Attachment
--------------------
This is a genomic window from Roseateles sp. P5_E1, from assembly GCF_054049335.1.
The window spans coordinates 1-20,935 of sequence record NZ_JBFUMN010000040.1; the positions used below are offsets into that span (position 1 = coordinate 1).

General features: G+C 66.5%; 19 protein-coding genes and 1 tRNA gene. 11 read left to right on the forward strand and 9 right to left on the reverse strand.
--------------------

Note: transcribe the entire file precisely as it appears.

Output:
This is a genomic window from Roseateles sp. P5_E1, from assembly GCF_054049335.1.
The window spans coordinates 1-20,935 of sequence record NZ_JBFUMN010000040.1; the positions used below are offsets into that span (position 1 = coordinate 1).

General features: G+C 66.5%; 19 protein-coding genes and 1 tRNA gene. 11 read left to right on the forward strand and 9 right to left on the reverse strand.